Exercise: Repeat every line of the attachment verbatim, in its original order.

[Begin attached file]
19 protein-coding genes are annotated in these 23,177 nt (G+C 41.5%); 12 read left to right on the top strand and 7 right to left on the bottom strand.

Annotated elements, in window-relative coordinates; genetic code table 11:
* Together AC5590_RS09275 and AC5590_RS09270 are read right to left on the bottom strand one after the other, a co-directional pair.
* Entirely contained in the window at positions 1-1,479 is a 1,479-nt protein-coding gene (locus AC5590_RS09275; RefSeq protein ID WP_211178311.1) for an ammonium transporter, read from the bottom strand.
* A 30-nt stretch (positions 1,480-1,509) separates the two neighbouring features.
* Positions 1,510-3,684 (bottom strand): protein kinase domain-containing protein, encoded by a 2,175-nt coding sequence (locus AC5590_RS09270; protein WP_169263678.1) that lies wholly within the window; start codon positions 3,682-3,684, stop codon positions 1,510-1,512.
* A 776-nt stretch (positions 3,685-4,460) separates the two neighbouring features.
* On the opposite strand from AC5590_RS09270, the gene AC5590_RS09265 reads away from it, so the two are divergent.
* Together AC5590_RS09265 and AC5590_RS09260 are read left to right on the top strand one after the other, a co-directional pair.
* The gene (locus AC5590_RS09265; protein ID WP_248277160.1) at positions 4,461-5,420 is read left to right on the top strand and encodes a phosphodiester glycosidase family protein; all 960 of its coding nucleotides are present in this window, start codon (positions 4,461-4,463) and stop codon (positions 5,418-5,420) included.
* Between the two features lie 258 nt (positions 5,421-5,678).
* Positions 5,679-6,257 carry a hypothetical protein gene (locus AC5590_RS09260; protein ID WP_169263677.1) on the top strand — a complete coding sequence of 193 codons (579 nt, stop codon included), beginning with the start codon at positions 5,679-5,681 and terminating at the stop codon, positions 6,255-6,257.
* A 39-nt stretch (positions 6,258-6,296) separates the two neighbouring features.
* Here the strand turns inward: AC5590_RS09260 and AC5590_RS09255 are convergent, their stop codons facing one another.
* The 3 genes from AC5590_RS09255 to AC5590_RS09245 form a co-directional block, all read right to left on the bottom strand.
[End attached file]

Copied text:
19 protein-coding genes are annotated in these 23,177 nt (G+C 41.5%); 12 read left to right on the top strand and 7 right to left on the bottom strand.

Annotated elements, in window-relative coordinates; genetic code table 11:
* Together AC5590_RS09275 and AC5590_RS09270 are read right to left on the bottom strand one after the other, a co-directional pair.
* Entirely contained in the window at positions 1-1,479 is a 1,479-nt protein-coding gene (locus AC5590_RS09275; RefSeq protein ID WP_211178311.1) for an ammonium transporter, read from the bottom strand.
* A 30-nt stretch (positions 1,480-1,509) separates the two neighbouring features.
* Positions 1,510-3,684 (bottom strand): protein kinase domain-containing protein, encoded by a 2,175-nt coding sequence (locus AC5590_RS09270; protein WP_169263678.1) that lies wholly within the window; start codon positions 3,682-3,684, stop codon positions 1,510-1,512.
* A 776-nt stretch (positions 3,685-4,460) separates the two neighbouring features.
* On the opposite strand from AC5590_RS09270, the gene AC5590_RS09265 reads away from it, so the two are divergent.
* Together AC5590_RS09265 and AC5590_RS09260 are read left to right on the top strand one after the other, a co-directional pair.
* The gene (locus AC5590_RS09265; protein ID WP_248277160.1) at positions 4,461-5,420 is read left to right on the top strand and encodes a phosphodiester glycosidase family protein; all 960 of its coding nucleotides are present in this window, start codon (positions 4,461-4,463) and stop codon (positions 5,418-5,420) included.
* Between the two features lie 258 nt (positions 5,421-5,678).
* Positions 5,679-6,257 carry a hypothetical protein gene (locus AC5590_RS09260; protein ID WP_169263677.1) on the top strand — a complete coding sequence of 193 codons (579 nt, stop codon included), beginning with the start codon at positions 5,679-5,681 and terminating at the stop codon, positions 6,255-6,257.
* A 39-nt stretch (positions 6,258-6,296) separates the two neighbouring features.
* Here the strand turns inward: AC5590_RS09260 and AC5590_RS09255 are convergent, their stop codons facing one another.
* The 3 genes from AC5590_RS09255 to AC5590_RS09245 form a co-directional block, all read right to left on the bottom strand.